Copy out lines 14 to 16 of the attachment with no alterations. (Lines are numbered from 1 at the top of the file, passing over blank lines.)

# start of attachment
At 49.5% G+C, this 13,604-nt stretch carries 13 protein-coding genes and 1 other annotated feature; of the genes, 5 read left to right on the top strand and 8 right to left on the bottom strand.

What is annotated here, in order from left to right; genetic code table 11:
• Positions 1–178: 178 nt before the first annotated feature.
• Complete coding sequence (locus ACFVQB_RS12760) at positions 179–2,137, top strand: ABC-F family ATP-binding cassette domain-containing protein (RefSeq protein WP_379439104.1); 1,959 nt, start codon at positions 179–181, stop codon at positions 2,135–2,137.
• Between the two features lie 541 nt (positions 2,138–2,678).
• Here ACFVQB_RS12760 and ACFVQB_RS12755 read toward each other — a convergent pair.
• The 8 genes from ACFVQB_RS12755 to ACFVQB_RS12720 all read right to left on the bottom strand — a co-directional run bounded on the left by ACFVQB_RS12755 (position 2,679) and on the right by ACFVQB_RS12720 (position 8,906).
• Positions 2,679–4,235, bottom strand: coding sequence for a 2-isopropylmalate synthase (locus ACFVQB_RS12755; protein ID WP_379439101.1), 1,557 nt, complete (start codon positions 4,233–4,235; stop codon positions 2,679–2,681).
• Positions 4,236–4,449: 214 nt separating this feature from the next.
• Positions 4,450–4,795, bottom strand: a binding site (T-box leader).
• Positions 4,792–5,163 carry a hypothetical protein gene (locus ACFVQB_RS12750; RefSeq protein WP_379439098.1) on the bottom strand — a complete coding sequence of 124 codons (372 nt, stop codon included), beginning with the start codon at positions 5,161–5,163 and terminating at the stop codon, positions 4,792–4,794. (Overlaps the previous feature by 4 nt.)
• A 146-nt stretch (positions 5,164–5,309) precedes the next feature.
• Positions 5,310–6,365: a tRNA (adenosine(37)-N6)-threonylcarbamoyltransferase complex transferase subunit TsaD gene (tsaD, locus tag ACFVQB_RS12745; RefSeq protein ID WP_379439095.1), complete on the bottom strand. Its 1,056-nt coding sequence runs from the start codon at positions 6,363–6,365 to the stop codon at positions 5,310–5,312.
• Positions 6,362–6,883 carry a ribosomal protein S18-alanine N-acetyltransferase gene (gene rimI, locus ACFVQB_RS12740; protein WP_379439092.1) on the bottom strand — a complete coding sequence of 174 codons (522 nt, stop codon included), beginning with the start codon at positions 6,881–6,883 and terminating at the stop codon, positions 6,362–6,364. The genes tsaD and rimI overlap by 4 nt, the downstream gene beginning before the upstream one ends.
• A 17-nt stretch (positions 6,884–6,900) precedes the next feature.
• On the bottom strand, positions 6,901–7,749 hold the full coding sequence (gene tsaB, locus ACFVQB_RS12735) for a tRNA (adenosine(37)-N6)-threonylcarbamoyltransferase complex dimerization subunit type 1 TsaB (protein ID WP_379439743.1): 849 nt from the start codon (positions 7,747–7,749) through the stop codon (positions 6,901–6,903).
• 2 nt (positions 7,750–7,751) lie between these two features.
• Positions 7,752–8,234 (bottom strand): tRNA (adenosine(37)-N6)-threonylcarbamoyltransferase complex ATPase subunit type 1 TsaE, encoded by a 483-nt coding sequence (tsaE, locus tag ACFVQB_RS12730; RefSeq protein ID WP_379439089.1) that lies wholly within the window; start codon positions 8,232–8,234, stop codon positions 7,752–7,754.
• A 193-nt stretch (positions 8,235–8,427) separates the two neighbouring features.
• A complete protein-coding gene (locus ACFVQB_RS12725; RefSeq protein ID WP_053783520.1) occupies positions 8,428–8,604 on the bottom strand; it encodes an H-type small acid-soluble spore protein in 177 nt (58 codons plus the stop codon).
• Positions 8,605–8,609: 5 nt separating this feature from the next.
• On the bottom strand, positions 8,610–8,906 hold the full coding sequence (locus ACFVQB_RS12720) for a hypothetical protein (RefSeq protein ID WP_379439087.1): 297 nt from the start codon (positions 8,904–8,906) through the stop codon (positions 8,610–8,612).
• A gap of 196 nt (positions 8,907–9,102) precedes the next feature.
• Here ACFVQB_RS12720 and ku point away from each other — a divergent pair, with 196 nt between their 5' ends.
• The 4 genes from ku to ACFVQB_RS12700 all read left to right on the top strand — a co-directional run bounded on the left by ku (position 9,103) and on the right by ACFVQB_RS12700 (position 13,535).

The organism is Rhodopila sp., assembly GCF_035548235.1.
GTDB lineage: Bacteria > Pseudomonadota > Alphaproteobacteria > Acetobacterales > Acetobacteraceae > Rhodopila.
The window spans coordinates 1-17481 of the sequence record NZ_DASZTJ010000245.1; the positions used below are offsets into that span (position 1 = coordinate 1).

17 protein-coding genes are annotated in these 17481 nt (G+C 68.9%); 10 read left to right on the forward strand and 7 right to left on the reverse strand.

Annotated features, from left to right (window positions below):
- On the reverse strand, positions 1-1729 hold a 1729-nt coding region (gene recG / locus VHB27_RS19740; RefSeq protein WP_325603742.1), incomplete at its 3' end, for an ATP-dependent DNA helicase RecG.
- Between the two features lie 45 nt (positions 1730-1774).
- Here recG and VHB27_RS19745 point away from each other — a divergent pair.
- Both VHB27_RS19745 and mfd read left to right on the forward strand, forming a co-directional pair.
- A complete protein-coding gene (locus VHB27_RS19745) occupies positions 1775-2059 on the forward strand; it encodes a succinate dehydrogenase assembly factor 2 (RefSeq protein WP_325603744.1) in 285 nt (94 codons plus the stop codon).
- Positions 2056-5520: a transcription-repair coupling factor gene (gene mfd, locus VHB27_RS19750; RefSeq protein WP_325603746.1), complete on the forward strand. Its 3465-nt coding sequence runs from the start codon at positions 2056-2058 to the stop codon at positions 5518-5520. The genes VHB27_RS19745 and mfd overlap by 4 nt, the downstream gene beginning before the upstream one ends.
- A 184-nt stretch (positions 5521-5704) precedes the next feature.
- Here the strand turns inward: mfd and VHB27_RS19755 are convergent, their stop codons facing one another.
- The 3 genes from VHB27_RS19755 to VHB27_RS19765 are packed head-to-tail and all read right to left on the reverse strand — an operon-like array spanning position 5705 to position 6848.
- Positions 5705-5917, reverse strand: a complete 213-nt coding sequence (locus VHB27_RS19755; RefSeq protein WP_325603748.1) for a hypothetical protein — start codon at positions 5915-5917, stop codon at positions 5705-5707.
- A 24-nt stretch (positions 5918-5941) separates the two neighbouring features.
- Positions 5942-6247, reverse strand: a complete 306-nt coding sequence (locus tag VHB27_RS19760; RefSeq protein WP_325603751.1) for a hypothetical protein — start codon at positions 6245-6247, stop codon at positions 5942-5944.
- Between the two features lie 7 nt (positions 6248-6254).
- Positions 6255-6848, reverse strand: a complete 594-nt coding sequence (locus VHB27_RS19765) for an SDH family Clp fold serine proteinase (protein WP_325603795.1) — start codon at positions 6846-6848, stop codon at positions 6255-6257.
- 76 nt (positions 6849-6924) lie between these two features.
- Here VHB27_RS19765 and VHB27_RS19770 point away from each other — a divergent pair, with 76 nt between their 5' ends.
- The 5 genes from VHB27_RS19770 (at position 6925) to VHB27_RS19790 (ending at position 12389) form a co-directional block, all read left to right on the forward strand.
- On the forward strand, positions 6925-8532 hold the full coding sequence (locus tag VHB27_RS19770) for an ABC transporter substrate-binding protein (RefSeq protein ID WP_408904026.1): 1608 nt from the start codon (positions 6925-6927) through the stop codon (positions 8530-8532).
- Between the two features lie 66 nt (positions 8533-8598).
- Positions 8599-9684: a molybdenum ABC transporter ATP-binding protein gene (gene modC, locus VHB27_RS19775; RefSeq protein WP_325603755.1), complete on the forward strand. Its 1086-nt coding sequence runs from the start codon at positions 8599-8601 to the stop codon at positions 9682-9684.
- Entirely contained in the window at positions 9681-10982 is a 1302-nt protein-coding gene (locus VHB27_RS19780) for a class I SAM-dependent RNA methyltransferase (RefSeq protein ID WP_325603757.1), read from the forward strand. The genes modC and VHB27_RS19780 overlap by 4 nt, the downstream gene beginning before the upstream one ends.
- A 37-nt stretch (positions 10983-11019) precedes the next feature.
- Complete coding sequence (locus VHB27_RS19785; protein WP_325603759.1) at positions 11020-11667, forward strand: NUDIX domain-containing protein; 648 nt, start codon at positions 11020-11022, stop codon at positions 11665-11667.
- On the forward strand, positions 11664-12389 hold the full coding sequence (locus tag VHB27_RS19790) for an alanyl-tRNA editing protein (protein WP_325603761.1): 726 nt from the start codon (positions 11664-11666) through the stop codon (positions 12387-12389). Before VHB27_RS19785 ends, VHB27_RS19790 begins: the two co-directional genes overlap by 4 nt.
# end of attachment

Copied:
• Positions 6,362–6,883 carry a ribosomal protein S18-alanine N-acetyltransferase gene (gene rimI, locus ACFVQB_RS12740; protein WP_379439092.1) on the bottom strand — a complete coding sequence of 174 codons (522 nt, stop codon included), beginning with the start codon at positions 6,881–6,883 and terminating at the stop codon, positions 6,362–6,364. The genes tsaD and rimI overlap by 4 nt, the downstream gene beginning before the upstream one ends.
• A 17-nt stretch (positions 6,884–6,900) precedes the next feature.
• On the bottom strand, positions 6,901–7,749 hold the full coding sequence (gene tsaB, locus ACFVQB_RS12735) for a tRNA (adenosine(37)-N6)-threonylcarbamoyltransferase complex dimerization subunit type 1 TsaB (protein ID WP_379439743.1): 849 nt from the start codon (positions 7,747–7,749) through the stop codon (positions 6,901–6,903).